Negima has a complicated history when it comes to the various bits of censoring, mistakes, and other changes upon release. There's been quite a few stories, rumors, and differences fans have saw throughout the course of the series, especially early on. Here we will look at the various issues the manga's endured through its release and localization.
Censorship may not seem very surprising for Negima, given the amount of nudity present featuring school girls. Though the mass majority find the act of censorship to be a blight on the original content, there was concern upon the original English licensing of the manga by publisher Del Rey.
Before the first volume was released in English, Del Rey had announced there were going to be changes made to the original artwork and text, reporting 10 panels would be changed. Ken Akamatsu, the creator of Negima, reported on his web blog that Del Ray was going to make an effort to hide nudity in the manga and while he stated he was "amused" by this decision, there were rumors he was appalled by the censorship. This led to an outcry to Del Rey and before the first volume was to be released in April of 2004, the publisher reported that the original panels would stay intact and instead the books would be shrink-wrapped with a label reading "Contains Explicit Content, Ages 16+".
That decision also did not go over so well with buyers, as many complaints filed in about damage the wrap did to the books. As a result, later volumes would come out normally. However, the cover art was subject to slight censorship.
For instance, while it might be slight, the English version of volume 16 sports an Ayaka in an altered costume. Her undergarments were changed to a solid color and her outfit was changed to cover more of her cleavage.
In addition, none of the limited edition volumes or their altered, usually more risque covers, made their way to the West.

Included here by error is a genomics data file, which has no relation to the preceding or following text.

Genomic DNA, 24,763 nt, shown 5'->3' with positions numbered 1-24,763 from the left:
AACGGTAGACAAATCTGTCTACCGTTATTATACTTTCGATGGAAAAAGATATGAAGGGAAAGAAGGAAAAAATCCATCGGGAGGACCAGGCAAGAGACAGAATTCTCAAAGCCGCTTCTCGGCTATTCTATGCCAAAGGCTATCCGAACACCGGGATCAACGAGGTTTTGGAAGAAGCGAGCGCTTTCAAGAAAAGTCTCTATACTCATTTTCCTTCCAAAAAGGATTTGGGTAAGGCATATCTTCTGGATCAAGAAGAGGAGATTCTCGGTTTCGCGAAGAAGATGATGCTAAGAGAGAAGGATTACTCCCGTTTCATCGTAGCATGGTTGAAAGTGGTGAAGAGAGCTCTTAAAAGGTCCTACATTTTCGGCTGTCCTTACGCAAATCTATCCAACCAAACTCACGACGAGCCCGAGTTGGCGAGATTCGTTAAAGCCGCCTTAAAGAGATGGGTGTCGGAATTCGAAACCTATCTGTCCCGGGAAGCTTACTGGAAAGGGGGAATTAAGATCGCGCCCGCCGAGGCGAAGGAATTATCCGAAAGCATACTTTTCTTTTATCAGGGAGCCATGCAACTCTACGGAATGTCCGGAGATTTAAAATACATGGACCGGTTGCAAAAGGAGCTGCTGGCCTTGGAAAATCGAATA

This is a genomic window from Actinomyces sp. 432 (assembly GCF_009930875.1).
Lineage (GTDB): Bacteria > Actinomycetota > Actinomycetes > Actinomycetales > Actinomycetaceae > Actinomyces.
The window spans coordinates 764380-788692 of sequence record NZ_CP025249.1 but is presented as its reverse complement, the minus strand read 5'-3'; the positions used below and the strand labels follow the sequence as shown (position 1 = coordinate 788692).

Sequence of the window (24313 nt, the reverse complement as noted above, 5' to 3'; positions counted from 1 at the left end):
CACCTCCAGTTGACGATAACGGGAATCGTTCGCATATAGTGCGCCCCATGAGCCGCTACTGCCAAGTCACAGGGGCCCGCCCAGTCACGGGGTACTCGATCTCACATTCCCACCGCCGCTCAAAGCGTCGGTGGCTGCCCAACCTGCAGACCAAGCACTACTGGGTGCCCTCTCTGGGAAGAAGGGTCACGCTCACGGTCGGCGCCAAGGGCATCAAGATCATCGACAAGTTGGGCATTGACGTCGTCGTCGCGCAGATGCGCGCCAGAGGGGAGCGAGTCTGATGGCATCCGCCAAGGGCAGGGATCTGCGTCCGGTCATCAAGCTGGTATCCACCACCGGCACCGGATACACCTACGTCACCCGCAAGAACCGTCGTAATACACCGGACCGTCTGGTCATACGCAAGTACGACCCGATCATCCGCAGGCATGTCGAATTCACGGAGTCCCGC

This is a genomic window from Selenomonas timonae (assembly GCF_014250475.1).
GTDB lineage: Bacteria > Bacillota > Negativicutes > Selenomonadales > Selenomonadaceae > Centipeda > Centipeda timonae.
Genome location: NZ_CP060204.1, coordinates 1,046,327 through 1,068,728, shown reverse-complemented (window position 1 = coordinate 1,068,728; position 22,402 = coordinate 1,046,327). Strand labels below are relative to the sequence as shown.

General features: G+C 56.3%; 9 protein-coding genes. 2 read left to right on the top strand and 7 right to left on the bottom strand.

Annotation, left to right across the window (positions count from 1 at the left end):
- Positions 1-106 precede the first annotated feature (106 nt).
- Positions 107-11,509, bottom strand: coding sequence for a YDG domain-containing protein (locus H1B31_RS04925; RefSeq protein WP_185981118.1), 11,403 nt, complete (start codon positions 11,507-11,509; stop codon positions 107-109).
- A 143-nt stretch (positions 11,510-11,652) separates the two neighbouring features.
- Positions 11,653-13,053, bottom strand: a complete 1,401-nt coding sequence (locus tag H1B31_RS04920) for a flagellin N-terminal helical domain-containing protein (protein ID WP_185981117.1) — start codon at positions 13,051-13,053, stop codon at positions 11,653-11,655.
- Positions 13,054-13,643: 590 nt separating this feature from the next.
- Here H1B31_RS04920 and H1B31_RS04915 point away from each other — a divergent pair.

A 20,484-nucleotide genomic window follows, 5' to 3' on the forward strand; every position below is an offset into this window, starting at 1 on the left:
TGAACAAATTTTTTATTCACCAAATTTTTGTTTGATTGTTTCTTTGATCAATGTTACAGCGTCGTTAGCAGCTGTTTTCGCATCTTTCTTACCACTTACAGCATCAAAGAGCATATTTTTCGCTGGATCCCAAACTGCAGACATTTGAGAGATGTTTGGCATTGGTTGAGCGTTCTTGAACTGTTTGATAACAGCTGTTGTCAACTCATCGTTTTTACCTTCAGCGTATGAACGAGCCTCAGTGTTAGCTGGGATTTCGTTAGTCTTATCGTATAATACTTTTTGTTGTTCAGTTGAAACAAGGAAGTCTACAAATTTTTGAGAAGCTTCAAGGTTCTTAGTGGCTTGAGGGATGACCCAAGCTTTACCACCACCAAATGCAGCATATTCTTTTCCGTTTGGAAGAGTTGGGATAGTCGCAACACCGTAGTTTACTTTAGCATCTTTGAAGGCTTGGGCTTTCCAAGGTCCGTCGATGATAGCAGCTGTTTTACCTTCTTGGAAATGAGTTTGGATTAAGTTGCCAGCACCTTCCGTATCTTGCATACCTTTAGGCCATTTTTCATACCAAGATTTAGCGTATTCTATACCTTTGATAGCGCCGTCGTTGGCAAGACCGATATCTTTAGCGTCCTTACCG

Though Del Rey felt the need to censor some of the artwork, it came to the dismay of fans to discover dialogue had been altered from the original to add more adult-oriented jokes. The first few volumes of the series ended up being re-released after outcry from fans about the quality of the work. While they did fix some mistranslations, these extra changes were not edited and would remain intact until the release of the omnibus. The translators were replaced after the first few volumes or so and it is the general consensus the following adaptation was far more faithful.
Below are a few examples, one taken directly from Del Rey's initial volume release and the other is the revised omnibus release.
As early as the first chapter of Negima do we see the changes Del Rey added in. In these cases, the fan's translation is more accurate to the original material rather than the profession official release. A casual scene where two schoolgirls ask Negi what he's doing at an all-girl's school is changed to Negi taking off a stop later to set up a sex joke.
This is another example in chapter one. Del Rey goes out of their way to make jokes about Shizuna's breasts. While this may seem innocent enough, there is an argument that having Negi say such a thing goes against his gentleman personality.
A prime example of these changes can be seen in volume three. Following Negi and Asuna's official pactio, this exchange occurs. As you can see, Del Rey decided to change a normal kiss to a french kiss. Considering how hesitant Asuna was to even share a normal kiss with Negi, this comes out of left field. Later in the manga, a french actually occurs between two other individuals, but arguably, it was to convey deep feelings and was canon to the plot. Unfortunately, this particular change is not canon to the story and fans argue it negatively effects the characters.
The first six volumes are known to be riddled with errors, changes, etc. from the publisher. The translators were replaced after the first few volumes or so and it is the general consensus the following adaptation was far more faithful in future releases.